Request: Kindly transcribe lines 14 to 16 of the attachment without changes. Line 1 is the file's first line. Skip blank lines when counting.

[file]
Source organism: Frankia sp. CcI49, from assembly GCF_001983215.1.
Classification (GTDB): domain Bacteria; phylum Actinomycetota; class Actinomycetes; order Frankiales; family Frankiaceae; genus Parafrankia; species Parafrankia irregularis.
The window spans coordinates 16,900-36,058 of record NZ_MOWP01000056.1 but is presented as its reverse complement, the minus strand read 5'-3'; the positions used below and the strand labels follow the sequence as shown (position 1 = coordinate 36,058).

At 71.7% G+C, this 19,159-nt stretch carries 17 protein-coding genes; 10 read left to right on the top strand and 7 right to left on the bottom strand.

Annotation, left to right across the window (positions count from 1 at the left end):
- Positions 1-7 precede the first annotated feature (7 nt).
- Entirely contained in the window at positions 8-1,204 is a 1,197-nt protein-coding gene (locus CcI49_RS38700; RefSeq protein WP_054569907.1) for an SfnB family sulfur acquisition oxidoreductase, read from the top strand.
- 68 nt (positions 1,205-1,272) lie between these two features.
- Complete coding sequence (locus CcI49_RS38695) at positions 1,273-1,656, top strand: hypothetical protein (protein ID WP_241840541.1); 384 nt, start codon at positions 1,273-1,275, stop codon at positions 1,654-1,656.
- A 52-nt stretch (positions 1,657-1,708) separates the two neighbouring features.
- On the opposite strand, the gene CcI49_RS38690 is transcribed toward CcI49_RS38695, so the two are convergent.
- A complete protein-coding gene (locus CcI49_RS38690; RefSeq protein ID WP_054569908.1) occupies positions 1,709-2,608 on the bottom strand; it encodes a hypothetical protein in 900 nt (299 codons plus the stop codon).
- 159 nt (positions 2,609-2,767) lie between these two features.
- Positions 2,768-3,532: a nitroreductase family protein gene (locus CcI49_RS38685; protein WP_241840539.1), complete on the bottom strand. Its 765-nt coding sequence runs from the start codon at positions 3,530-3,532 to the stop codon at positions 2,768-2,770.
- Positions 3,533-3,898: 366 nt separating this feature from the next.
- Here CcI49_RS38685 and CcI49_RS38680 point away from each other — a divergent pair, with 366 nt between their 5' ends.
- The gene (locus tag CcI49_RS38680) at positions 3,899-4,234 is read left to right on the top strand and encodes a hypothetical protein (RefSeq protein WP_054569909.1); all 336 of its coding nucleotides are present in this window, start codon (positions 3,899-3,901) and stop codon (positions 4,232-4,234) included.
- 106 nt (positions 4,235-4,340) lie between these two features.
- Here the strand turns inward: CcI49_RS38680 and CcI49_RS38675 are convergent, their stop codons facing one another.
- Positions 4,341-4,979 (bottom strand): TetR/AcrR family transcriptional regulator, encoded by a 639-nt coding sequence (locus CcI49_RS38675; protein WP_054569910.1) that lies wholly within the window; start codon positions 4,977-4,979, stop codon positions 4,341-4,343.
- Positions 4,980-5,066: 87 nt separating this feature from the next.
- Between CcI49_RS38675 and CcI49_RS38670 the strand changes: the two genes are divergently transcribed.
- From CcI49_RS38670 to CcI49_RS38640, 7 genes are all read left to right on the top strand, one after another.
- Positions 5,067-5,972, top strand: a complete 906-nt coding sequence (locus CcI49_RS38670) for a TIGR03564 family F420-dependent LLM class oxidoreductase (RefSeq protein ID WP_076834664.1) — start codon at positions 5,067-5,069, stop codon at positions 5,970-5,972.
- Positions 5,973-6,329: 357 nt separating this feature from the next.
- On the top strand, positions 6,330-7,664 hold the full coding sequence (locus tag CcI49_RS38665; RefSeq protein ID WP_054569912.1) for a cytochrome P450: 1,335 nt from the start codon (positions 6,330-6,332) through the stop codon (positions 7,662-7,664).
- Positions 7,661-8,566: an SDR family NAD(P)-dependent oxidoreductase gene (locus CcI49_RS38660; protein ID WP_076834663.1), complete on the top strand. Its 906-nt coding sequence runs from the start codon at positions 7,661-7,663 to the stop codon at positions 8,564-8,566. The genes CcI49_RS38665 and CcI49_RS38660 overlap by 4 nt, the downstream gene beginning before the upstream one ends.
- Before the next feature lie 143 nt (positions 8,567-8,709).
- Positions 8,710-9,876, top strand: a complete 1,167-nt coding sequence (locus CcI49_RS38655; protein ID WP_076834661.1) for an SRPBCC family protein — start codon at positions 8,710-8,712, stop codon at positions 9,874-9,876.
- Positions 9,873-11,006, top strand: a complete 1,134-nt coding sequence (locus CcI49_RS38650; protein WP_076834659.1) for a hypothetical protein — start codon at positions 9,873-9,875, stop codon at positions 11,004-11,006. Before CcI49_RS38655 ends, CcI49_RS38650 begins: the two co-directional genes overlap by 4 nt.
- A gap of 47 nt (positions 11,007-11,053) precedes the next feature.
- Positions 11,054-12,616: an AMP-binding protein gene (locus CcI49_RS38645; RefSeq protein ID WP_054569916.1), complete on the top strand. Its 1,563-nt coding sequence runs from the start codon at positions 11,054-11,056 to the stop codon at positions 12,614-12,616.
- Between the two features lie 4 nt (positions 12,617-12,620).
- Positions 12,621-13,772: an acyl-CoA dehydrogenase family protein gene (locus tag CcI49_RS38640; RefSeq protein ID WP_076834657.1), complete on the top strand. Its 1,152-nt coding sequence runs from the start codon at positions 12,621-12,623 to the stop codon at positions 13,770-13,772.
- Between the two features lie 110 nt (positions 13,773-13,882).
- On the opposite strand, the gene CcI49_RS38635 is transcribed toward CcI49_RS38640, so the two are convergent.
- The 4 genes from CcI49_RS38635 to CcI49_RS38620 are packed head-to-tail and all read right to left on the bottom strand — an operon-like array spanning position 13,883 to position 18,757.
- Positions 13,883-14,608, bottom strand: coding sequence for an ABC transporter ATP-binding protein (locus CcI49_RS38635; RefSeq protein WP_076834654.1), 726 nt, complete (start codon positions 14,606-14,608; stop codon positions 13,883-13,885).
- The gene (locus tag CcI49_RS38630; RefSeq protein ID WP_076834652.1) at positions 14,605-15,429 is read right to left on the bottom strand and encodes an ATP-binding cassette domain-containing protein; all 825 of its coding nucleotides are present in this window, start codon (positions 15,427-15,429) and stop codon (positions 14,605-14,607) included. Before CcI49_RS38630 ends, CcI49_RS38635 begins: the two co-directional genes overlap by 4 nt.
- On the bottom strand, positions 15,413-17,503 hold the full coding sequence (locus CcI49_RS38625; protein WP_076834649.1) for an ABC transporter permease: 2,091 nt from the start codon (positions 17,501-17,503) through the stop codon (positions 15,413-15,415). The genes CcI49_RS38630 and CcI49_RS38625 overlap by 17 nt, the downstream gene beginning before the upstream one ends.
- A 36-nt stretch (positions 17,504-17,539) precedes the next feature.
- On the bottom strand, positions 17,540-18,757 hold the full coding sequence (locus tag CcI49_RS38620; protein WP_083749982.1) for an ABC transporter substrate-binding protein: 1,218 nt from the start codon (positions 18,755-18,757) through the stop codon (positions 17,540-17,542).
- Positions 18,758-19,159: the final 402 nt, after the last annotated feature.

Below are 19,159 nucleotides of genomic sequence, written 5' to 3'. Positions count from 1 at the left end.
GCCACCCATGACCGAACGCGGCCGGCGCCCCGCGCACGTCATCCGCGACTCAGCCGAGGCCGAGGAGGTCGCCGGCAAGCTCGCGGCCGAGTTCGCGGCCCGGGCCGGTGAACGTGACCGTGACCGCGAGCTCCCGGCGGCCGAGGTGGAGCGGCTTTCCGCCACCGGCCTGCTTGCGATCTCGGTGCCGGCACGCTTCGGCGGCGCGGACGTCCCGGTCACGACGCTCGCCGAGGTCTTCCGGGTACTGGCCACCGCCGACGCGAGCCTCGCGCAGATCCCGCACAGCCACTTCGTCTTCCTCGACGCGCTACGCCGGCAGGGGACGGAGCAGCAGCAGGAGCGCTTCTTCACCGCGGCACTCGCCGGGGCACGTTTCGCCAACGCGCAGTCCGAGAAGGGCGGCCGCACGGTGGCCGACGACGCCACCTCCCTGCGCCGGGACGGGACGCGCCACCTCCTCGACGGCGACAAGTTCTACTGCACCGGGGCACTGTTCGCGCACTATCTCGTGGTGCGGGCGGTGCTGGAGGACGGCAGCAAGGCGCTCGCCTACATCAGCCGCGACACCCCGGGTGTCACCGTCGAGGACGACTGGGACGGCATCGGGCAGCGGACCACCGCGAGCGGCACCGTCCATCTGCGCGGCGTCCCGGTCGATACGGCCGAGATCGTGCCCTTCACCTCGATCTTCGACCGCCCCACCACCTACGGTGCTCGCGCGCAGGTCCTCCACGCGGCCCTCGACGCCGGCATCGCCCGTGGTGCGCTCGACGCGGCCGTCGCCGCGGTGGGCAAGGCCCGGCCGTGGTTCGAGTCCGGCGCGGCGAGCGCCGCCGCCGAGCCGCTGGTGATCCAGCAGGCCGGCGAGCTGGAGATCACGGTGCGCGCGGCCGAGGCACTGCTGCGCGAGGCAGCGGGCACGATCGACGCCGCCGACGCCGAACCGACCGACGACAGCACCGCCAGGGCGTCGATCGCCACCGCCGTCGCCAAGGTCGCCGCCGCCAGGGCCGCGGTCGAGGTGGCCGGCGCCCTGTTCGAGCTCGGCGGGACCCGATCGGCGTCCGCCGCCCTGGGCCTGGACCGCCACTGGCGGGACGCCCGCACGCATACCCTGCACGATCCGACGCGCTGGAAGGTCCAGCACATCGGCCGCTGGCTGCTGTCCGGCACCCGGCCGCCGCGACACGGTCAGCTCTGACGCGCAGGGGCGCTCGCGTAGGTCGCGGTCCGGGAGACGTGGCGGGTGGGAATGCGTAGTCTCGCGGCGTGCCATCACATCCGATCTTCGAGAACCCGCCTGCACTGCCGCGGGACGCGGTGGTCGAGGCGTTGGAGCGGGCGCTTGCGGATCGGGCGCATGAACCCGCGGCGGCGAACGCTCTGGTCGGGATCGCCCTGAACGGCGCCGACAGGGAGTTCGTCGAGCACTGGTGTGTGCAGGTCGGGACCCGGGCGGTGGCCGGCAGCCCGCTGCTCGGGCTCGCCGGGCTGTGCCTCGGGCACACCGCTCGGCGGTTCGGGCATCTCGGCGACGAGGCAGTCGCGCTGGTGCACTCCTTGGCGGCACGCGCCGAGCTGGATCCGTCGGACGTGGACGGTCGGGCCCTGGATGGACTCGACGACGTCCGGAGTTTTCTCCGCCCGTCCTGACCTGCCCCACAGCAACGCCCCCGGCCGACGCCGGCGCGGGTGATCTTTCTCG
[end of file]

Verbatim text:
- Positions 2,768-3,532: a nitroreductase family protein gene (locus CcI49_RS38685; protein WP_241840539.1), complete on the bottom strand. Its 765-nt coding sequence runs from the start codon at positions 3,530-3,532 to the stop codon at positions 2,768-2,770.
- Positions 3,533-3,898: 366 nt separating this feature from the next.
- Here CcI49_RS38685 and CcI49_RS38680 point away from each other — a divergent pair, with 366 nt between their 5' ends.